JSW: When Should Investors Get Their First Information Report on Key Events?
Updated at 7pm on 18 December 2023 to include clarification submitted by JSW Steel to exchanges

JSW Steel Ltd is the 34th most valuable company listed on our bourses. The chairman and managing director (CMD) of the company is the subject of a first information report (FIR) lodged at the Bandra Kurla Complex (BKC) police station in Mumbai, a matter widely reported in the media.
 
It appears that the complainant concerned had unsuccessfully tried to file an FIR for many months and had approached the high court (HC) of Bombay, under whose directions the FIR was registered on 13 December 2023.
 
Was the company obliged to disclose the matter at any time before the actual lodging of the FIR, or at least when the matter went to the Bombay HC?
 
Though five days have lapsed since the lodging of the FIR, no official filing by the company is seen.
 
Regulation 30 of the Securities and Exchange Board of India (SEBI) listing obligations and disclosure requirements (LODR) directives cover the disclosure of events or information- 
 
30.   (1) Every listed entity shall make disclosures of any events or information which, in the opinion of the board of directors of the listed company, is material.
 
The regulation requires companies to have a policy on the disclosure of such events. JSW Steel has a policy termed as version 1.02 of ‘Policy for determination of materiality or events’. This is said to be effective from 21 July 2023.
 
The relevant part of the policy is extracted below for ease of reference-
 
 
One of the criteria for assessing if an event is material and is linked to the effect on the market price of the shares by more than 10%. It is not an easy aspect for any board to judge with any level of precision if a particular event may impact the market price of the share by more than 10%.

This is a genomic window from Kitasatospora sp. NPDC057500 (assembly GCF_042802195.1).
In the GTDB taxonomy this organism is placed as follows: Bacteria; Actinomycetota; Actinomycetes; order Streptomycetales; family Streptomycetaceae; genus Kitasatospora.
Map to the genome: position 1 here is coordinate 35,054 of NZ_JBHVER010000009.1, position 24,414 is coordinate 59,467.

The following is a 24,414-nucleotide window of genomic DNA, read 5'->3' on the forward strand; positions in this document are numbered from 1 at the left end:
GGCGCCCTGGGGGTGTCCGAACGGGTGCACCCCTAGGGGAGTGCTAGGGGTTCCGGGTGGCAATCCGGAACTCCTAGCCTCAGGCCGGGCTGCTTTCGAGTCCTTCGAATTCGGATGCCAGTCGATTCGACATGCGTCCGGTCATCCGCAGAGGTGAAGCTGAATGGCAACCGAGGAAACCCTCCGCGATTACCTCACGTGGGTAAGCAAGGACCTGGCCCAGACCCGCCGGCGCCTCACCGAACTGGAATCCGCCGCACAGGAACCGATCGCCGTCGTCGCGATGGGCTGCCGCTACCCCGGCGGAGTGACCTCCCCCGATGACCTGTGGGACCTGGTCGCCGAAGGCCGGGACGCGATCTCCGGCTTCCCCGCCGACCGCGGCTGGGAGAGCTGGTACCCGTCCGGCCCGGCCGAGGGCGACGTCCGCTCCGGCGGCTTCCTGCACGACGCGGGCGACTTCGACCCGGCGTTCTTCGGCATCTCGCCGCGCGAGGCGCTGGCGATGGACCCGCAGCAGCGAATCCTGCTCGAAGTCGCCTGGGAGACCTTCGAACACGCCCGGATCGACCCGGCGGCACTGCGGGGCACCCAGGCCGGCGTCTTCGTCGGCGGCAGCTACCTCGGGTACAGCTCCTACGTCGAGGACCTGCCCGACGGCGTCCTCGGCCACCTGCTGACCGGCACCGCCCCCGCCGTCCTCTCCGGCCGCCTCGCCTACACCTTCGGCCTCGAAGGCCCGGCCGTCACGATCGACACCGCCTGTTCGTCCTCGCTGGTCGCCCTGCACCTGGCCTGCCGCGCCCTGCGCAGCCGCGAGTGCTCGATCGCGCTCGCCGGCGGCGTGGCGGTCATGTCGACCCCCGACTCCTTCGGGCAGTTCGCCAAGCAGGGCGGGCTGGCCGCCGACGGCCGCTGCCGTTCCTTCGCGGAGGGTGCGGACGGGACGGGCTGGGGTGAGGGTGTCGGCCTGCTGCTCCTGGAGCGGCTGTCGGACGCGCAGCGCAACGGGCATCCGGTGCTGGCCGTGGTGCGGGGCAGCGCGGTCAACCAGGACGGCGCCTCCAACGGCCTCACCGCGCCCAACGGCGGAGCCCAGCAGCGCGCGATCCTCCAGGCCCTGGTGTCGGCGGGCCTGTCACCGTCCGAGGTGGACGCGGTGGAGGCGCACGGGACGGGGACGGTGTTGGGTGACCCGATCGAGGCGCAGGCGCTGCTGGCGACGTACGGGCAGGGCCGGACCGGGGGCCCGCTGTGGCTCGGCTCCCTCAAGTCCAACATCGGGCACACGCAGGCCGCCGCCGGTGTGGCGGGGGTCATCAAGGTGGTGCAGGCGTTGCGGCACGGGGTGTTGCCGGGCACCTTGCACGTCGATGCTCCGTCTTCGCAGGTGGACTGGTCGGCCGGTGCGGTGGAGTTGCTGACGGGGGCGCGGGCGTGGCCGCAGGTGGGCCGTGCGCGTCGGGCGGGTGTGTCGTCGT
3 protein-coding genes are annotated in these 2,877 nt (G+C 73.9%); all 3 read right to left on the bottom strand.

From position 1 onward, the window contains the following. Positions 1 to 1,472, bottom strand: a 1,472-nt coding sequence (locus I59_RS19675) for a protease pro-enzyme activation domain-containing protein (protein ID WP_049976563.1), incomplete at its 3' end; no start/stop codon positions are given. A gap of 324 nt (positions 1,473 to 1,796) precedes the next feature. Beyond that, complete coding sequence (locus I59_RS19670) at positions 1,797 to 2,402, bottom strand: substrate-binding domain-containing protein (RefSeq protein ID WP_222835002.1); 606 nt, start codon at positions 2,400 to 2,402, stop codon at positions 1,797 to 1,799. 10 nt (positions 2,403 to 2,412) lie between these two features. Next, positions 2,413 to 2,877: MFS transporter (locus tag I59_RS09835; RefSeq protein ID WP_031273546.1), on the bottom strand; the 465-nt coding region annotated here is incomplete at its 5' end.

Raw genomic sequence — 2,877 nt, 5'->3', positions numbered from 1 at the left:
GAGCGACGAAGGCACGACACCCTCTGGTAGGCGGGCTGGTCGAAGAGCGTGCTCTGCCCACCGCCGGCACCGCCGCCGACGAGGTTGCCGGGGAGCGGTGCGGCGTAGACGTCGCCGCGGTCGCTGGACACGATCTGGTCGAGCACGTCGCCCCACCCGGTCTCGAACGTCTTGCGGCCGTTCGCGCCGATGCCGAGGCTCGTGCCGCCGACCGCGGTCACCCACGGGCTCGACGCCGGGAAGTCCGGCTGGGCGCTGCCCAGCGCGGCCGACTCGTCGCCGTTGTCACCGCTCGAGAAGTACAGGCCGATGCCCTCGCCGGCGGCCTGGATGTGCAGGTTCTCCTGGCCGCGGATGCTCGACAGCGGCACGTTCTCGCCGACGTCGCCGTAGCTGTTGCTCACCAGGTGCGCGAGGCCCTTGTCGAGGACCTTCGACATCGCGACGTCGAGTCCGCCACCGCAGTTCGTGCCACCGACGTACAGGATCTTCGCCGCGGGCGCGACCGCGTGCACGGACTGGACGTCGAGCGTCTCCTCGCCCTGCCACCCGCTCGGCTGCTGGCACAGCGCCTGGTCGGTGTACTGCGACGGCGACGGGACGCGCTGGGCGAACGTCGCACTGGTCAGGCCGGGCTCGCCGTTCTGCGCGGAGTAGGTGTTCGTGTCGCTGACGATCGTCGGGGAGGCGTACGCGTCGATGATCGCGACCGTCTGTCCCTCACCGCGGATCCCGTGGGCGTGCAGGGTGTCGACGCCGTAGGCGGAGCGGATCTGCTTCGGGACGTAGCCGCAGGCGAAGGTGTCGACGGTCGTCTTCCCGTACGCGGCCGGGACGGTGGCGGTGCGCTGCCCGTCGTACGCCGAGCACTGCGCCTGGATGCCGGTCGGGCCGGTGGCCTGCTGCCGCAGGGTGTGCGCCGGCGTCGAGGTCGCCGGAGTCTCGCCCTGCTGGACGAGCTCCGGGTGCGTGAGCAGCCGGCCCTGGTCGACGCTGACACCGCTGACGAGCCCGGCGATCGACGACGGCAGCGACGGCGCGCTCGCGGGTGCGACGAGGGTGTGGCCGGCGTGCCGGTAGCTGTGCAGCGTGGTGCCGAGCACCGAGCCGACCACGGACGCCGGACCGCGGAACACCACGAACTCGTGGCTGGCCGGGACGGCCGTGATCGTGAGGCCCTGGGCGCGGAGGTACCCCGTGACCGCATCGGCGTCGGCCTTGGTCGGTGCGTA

Going by the latest available market data, JSW Steel commands a market-cap in excess of Rs2trn (trillion).
 
While the market-cap of the company places it at 34th in the list of BSE200, the 10% figure alone will fit it around serial no 196!
 
The import of this is that even if only 10% of the market-cap of JSW Steel gets wiped out, that will be more than the 100% market cap of all but 195 listed entities in the country!
 
How about the most valuable company which has a market-cap of Rs17tn, fixing even a 5% threshold? That 5% figure alone would fix that number at around 75th on the list!
 
A fit topic for the regulators to ponder if such thresholds are sensible and protect the common investors who buy and sell largely based on general market sentiment and mostly sell in a panic.
 
Effective 15 July 2023, SEBI issued detailed guidance on the aspect of disclosure of material events which has triggered disclosures of many important issues that were hitherto kept out of the ken of the common investors.
 
Para 8 of the said guidance deals with litigation-related aspects that may be more relevant in the context of the FIR. It is extracted below-
 
‘Pendency of any litigation(s) or dispute(s) or the outcome thereof which may have an impact on the listed entity: The listed entity shall notify the stock exchange(s) upon it or its director or its key management personnel or its senior management or its promoter or its subsidiary becoming party to any litigation, assessment, adjudication, arbitration or dispute in conciliation proceedings or upon institution of any litigation, assessment, adjudication, arbitration or dispute including any ad-interim or interim orders passed against or in favour of the listed entity, the outcome of which can reasonably be expected to have an impact. In case the amount involved in ongoing litigations or disputes with an opposing party become material on a cumulative basis, then the same shall also be required to be disclosed to the stock exchange(s).
 
8.1. At the time of becoming the party: a) brief details of litigation viz. name(s) of the opposing party, court/ tribunal/agency where litigation is filed, brief details of dispute/litigation; b) expected financial implications, if any, due to compensation, penalty etc.; c) quantum of claims, if any;